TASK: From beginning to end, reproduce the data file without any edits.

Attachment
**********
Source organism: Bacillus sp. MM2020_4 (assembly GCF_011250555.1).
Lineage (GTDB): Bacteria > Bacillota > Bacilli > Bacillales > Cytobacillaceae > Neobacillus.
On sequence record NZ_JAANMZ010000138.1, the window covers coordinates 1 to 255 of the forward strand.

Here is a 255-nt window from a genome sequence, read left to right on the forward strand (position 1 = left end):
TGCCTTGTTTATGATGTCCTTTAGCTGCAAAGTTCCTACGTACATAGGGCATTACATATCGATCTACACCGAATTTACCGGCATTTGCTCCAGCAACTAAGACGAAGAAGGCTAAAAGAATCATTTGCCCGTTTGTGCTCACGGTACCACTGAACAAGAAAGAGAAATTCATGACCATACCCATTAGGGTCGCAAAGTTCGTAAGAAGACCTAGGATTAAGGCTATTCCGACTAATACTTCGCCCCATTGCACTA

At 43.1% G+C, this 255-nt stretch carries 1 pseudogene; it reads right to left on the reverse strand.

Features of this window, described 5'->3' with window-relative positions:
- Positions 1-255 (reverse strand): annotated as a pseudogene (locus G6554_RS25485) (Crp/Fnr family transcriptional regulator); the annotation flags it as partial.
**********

Source organism: Bacillus sp. MM2020_4 (assembly GCF_011250555.1).
Lineage (GTDB): Bacteria > Bacillota > Bacilli > Bacillales > Cytobacillaceae > Neobacillus.
On sequence record NZ_JAANMZ010000138.1, the window covers coordinates 1 to 255 of the forward strand.

Here is a 255-nt window from a genome sequence, read left to right on the forward strand (position 1 = left end):
TGCCTTGTTTATGATGTCCTTTAGCTGCAAAGTTCCTACGTACATAGGGCATTACATATCGATCTACACCGAATTTACCGGCATTTGCTCCAGCAACTAAGACGAAGAAGGCTAAAAGAATCATTTGCCCGTTTGTGCTCACGGTACCACTGAACAAGAAAGAGAAATTCATGACCATACCCATTAGGGTCGCAAAGTTCGTAAGAAGACCTAGGATTAAGGCTATTCCGACTAATACTTCGCCCCATTGCACTA

At 43.1% G+C, this 255-nt stretch carries 1 pseudogene; it reads right to left on the reverse strand.

Features of this window, described 5'->3' with window-relative positions:
- Positions 1-255 (reverse strand): annotated as a pseudogene (locus G6554_RS25485) (Crp/Fnr family transcriptional regulator); the annotation flags it as partial.